The development of life-saving diagnostic genetic technologies will be suppressed unless gene patents are afforded less protection. The exorbitant transaction and licensing costs associated with acquiring the rights to use several gene sequences would prevent genetic diagnostic technology from its implementation in medical diagnosis and molecular biology research. Several approaches exist that could remedy the stifling affect that gene patents have upon the development of diagnostic genetic technologies.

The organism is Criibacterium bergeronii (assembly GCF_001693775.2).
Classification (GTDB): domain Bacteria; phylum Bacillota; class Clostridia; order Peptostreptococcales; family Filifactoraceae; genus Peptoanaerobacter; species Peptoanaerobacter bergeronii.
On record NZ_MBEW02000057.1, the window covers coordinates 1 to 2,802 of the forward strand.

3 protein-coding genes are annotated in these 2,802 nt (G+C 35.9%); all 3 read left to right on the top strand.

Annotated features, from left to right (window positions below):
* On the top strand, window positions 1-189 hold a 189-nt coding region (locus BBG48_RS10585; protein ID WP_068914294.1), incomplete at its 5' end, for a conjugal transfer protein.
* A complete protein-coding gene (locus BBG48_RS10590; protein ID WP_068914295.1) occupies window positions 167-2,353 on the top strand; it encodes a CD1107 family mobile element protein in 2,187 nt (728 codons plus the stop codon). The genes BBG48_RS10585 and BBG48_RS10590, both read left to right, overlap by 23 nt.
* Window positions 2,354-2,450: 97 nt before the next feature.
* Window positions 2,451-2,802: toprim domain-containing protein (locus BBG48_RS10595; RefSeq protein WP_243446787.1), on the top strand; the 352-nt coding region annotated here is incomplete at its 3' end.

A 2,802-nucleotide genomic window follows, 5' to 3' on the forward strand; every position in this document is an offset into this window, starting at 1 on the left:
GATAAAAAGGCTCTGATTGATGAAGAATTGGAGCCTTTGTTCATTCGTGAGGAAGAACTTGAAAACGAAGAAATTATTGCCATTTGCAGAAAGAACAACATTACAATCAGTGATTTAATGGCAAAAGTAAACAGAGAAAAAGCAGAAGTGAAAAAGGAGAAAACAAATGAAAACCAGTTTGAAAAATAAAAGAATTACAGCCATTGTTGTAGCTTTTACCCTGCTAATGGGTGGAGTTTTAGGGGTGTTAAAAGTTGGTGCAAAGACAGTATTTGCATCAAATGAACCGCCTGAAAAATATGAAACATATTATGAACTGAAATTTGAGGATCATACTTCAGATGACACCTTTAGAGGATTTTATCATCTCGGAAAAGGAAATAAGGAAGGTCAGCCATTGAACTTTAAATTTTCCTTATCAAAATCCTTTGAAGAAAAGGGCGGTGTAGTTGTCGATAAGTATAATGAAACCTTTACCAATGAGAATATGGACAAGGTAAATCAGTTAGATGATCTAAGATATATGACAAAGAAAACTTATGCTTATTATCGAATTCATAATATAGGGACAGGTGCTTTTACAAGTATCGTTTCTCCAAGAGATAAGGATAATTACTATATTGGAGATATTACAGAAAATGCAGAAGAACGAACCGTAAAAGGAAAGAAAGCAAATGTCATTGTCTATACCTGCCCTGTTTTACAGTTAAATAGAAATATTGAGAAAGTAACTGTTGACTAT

A new statutory exemption could be amended to the Patent Act that excuses the infringement of gene patents. Such an approach has been proposed by former Representative Lynn Rivers (D. Mich.) in the Genomic Research and Diagnostic Accessibility Act of 2002 ("Act").35 In particular, her proposed bill focused upon the amendment and redefinition of two specific areas. First it contained an exemption from infringement for individuals that use gene sequences for research purposes.36 Second it contained an exemption from infringement remedies for those individuals who use gene patents for genetic diagnostic technologies.37 Rivers lost her reelection bid and the Act has yet to be passed by Congress. However, Rivers’ approach provides a roadmap that delineates specific solutions to the problems imposed by gene patents. The Act recognizes the importance of making gene sequences freely available to those engaged in academic research. Specifically, 35 V.S.C. § 271 would be amended to exempt from infringement research performed on patented gene sequences.38 The exemption would not apply to any individual or entity that is directly engaged in the commercial manufacture, commercial sale, or commercial offer for sale of a drug, medical device, process, or other product using such patent for or patented use of the genetic sequence information.39 Thus, biomedical research taking place at nonprofit academic research laboratories would be permitted to openly infringe gene patents. This discharge from infringement would significantly broaden the judicially created experimental use exemption currently available to academic researchers. In the wake of Madey v. Duke University the term non-profit academic research institution would need to be defined to include all non-commercially funded research laboratories.40 Madey strictly defined non-profit such that most, if not all, academic research would be classified as for profit.41